MILAN – Since the global economic crisis began in 2008, Italy’s GDP has declined by about 8%, nearly a million workers have lost their jobs, and real wages have come under increasing pressure. In southern Italy today, a young person – especially a woman – on a permanent work contract, being paid on time and in full, is a statistical oddity. And yet, an uneasy coalition government seems unlikely to address the concerns that drove voters to reject the entrenched ruling elite in the last election. The most striking aspect of Italy’s recent turmoil is what has not happened: citizens have not poured into the streets demanding reform.
Indeed, throughout the crisis, Italian society has remained uncharacteristically stable. The subdued nature of the few public protests that have occurred contrasts sharply with uprisings in Europe’s other struggling economies – such as Greece, Spain, Portugal, and Ireland – not to mention those that have roiled the Arab world in recent years. Even Sweden faced riots this year, as did the United Kingdom in 2011.
The absence of such outbursts of popular anger in Italy can be explained partly by the savings cushion built by previous generations. But there are also deeper social and political forces at play – forces that threaten to push Italy, like Japan after its asset-price bubble burst in 1990, toward silent decline.
Japan’s experience – characterized by more than 20 years of economic stagnation – offers important lessons for crisis-stricken democratic countries with aging populations. During Japan’s “lost decades,” successive Japanese governments allowed public debt to skyrocket and refused to confront the economy’s deep-rooted problems, allowing sclerosis to take hold.
In fact, Japan’s leaders had little incentive to pursue bold reform, because voters consistently failed to demand it. This quiescence was at least partly rooted in demographics. Japanese society is one of the world’s oldest, with roughly 40% of the population older than 54 and a median age of 45.8.
Older citizens’ substantial savings make them amenable to economic torpor. When banks cut lending, the velocity of money declines and consumer prices fall, increasing the purchasing power of pensioners and fixed-rate investors. And those who are nearing retirement know that they are unlikely to lose their jobs in an uncompetitive economy. So, while older people do not prefer to live in a crisis-stricken country, they do not find it intolerable, as opportunity-starved young people do; they are simply more focused on purchasing power than on the economy’s animal spirits.
Italy currently has the world’s third oldest population – 33% are at least 55 years old, and the median age is 44.2. As in Japan, these older citizens have ample savings. In the Piedmont region, for example, those with savings of at least €350,000 ($461,000) are 66 years old, on average. Moreover, 18.6 million of Italy’s 60 million citizens receive monthly pension benefits (though 11 million receive less than €1,000 per month), while only 12 million people are on a full-time permanent work contract.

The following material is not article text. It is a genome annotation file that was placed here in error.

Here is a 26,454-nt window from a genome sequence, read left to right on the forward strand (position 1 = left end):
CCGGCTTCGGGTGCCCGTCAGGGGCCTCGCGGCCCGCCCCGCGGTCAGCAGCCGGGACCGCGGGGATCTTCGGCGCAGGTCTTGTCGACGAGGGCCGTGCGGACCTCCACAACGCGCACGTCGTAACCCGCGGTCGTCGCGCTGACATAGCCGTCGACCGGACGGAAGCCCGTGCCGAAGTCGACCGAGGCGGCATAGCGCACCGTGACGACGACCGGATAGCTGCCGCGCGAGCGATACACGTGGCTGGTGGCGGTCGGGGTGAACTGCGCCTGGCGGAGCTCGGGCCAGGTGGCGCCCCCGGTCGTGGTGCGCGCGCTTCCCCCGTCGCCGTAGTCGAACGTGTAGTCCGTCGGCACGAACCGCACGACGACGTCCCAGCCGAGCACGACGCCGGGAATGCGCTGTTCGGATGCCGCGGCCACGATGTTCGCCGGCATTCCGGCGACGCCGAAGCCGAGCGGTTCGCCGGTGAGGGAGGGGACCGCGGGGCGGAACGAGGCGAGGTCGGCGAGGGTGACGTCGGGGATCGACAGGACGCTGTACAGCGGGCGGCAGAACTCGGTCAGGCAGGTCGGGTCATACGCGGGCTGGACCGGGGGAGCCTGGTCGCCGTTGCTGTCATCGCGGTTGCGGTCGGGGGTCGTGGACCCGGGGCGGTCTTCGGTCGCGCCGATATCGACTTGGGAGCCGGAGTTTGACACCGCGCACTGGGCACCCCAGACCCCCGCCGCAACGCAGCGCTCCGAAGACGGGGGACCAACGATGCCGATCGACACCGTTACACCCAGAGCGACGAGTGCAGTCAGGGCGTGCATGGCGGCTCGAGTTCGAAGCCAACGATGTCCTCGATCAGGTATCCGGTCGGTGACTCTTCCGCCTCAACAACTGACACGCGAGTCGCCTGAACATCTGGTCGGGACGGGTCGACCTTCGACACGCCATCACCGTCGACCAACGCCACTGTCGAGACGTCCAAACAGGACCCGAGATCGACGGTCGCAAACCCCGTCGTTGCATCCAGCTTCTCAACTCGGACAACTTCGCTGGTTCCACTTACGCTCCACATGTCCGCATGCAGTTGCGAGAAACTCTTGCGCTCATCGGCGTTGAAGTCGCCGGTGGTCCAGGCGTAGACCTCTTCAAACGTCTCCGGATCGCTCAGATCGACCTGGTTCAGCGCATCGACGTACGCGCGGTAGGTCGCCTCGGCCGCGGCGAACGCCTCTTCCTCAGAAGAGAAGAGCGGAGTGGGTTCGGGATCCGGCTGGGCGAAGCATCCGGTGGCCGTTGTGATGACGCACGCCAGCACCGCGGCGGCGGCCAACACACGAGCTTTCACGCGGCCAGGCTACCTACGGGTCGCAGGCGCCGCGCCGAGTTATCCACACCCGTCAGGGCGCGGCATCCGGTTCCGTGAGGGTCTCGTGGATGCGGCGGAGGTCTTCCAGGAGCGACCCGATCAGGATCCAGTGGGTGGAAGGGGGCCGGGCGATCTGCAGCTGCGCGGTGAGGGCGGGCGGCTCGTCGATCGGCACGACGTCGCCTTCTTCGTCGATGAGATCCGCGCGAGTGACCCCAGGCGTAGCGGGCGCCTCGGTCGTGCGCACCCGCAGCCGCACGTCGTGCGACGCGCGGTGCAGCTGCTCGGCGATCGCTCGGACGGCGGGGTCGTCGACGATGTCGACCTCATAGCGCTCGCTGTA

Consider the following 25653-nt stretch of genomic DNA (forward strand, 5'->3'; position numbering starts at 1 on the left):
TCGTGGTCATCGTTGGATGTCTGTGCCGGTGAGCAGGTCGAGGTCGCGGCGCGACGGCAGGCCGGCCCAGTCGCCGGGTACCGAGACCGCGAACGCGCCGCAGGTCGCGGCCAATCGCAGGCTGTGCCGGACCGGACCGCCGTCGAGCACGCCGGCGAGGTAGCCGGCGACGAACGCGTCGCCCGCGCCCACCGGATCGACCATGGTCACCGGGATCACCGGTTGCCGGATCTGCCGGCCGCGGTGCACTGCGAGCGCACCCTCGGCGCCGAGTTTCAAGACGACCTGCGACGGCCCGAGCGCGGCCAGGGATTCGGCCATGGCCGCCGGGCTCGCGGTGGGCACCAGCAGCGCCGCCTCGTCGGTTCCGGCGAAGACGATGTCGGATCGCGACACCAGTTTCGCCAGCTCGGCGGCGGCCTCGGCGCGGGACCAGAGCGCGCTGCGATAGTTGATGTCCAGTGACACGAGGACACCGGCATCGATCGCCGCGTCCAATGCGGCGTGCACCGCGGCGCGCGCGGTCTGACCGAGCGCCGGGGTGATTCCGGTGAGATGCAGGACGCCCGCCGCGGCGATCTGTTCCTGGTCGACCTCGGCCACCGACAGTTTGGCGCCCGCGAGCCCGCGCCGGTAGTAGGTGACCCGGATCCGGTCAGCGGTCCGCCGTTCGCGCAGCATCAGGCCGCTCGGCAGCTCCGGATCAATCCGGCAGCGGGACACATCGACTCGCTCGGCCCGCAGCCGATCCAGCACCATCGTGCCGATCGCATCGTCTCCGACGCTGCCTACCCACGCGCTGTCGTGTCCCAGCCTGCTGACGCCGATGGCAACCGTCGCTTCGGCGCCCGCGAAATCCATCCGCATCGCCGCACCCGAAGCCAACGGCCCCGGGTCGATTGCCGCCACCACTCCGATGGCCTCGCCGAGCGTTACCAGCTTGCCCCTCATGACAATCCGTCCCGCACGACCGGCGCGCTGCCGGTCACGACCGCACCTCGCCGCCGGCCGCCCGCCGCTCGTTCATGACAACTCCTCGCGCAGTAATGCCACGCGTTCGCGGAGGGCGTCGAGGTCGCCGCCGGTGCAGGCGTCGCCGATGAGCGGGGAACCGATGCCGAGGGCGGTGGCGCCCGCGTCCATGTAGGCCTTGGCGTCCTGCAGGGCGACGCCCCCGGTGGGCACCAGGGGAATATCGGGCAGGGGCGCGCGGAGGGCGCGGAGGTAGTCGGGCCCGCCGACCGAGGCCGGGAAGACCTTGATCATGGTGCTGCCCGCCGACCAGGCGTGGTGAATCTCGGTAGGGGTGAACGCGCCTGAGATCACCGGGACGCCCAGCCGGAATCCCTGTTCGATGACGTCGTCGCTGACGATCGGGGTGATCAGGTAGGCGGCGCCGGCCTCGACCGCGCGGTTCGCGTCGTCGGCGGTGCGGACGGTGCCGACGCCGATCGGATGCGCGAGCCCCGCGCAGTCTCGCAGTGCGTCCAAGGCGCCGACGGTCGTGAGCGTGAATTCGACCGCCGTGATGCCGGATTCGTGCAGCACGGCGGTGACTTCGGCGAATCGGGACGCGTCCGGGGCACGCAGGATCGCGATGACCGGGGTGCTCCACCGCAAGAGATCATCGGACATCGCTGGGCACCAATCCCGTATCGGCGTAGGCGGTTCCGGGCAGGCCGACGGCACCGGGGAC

Italy’s malaise, like Japan’s, has deepened as its generational disparity has grown. Simply put, whereas citizens receiving rents benefit from falling prices for goods and services, producers (and potential producers) do not.
Given this, the two groups advocate very different policies. For example, payroll-tax cuts – which would enable small business-owners and entrepreneurs to expand, innovate, and become more competitive, thereby bolstering job creation and economic growth – might require reducing rents.
In fact, Italy’s tax system is skewed in favor of savers. A 12.5% tax is levied on capital gains from government bonds, while entrepreneurs risking their own capital to launch new businesses must pay roughly 50% of their start-up costs in taxes. Similarly, Italy’s real-estate tax amounts to about 2% of total government revenue, compared to the OECD average of 4% – and the government intends to slash it further. And landlords pay a 15% tax on rents, while unskilled workers pay a 23% tax on their meager incomes.
But, while rentiers and producers are increasingly at odds, the former prevail at the ballot box – and not only because of demographics. According to the pollster EMG, 60% of Italians aged 18-34 are likely to vote, compared to 72% of those over 55. Pensioners have the highest propensity to vote (73%); students and the unemployed are among the least likely to turn out for elections.
It is not surprising that those whose interests have been best served by politicians are more likely to vote. But this creates a vicious cycle: as young people and workers become increasingly alienated from the democratic process, political leaders continue to implement policies that favor the old, demoralizing producers further.
Recent developments in Japan offer reason for hope. Growing concerns about China’s rise encouraged Japanese voters to support Prime Minister Shinzo Abe and his bold reform program. While the results of “Abenomics” remain to be seen, the mandate to reinvigorate Japan’s long-stagnant economy was clear.
The question now is what kind of shock would be required to motivate Italians to demand similar action. Adopting the euro in 1999 clearly was not sufficient, nor has rising competition from emerging economies spurred Italians to halt their country’s decline. But, unless they begin demanding that their leaders address the country’s many economic challenges instead of attempting to wait them out, Italy may well be doomed to a Japanese-style lost decade – or two.